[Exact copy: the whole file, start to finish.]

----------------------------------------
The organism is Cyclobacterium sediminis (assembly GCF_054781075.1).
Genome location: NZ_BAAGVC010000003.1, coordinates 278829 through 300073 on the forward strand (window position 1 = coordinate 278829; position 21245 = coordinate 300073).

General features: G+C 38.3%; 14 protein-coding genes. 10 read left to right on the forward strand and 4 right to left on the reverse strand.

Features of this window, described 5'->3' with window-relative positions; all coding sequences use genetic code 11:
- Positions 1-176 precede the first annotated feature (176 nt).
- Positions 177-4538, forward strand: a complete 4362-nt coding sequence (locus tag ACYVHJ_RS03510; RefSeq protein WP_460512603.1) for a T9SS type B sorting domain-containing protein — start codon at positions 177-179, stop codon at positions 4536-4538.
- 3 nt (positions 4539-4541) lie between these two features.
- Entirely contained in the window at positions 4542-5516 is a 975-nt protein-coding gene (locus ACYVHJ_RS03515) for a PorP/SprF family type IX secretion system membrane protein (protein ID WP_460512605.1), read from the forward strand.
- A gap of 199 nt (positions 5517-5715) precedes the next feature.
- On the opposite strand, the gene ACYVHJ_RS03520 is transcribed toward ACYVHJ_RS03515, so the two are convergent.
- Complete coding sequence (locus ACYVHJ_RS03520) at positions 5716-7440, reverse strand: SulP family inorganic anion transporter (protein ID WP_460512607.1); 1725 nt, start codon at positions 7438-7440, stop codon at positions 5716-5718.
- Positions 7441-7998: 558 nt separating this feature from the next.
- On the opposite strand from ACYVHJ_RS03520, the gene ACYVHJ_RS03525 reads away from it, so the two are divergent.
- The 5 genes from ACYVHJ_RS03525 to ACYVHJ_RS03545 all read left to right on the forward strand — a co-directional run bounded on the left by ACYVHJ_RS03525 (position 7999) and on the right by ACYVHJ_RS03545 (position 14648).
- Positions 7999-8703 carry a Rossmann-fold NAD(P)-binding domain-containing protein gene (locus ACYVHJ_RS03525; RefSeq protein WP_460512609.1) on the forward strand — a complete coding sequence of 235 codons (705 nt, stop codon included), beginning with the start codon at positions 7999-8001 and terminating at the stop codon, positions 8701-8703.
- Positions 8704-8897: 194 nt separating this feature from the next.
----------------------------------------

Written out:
The organism is Cyclobacterium sediminis (assembly GCF_054781075.1).
Genome location: NZ_BAAGVC010000003.1, coordinates 278829 through 300073 on the forward strand (window position 1 = coordinate 278829; position 21245 = coordinate 300073).

General features: G+C 38.3%; 14 protein-coding genes. 10 read left to right on the forward strand and 4 right to left on the reverse strand.

Features of this window, described 5'->3' with window-relative positions; all coding sequences use genetic code 11:
- Positions 1-176 precede the first annotated feature (176 nt).
- Positions 177-4538, forward strand: a complete 4362-nt coding sequence (locus tag ACYVHJ_RS03510; RefSeq protein WP_460512603.1) for a T9SS type B sorting domain-containing protein — start codon at positions 177-179, stop codon at positions 4536-4538.
- 3 nt (positions 4539-4541) lie between these two features.
- Entirely contained in the window at positions 4542-5516 is a 975-nt protein-coding gene (locus ACYVHJ_RS03515) for a PorP/SprF family type IX secretion system membrane protein (protein ID WP_460512605.1), read from the forward strand.
- A gap of 199 nt (positions 5517-5715) precedes the next feature.
- On the opposite strand, the gene ACYVHJ_RS03520 is transcribed toward ACYVHJ_RS03515, so the two are convergent.
- Complete coding sequence (locus ACYVHJ_RS03520) at positions 5716-7440, reverse strand: SulP family inorganic anion transporter (protein ID WP_460512607.1); 1725 nt, start codon at positions 7438-7440, stop codon at positions 5716-5718.
- Positions 7441-7998: 558 nt separating this feature from the next.
- On the opposite strand from ACYVHJ_RS03520, the gene ACYVHJ_RS03525 reads away from it, so the two are divergent.
- The 5 genes from ACYVHJ_RS03525 to ACYVHJ_RS03545 all read left to right on the forward strand — a co-directional run bounded on the left by ACYVHJ_RS03525 (position 7999) and on the right by ACYVHJ_RS03545 (position 14648).
- Positions 7999-8703 carry a Rossmann-fold NAD(P)-binding domain-containing protein gene (locus ACYVHJ_RS03525; RefSeq protein WP_460512609.1) on the forward strand — a complete coding sequence of 235 codons (705 nt, stop codon included), beginning with the start codon at positions 7999-8001 and terminating at the stop codon, positions 8701-8703.
- Positions 8704-8897: 194 nt separating this feature from the next.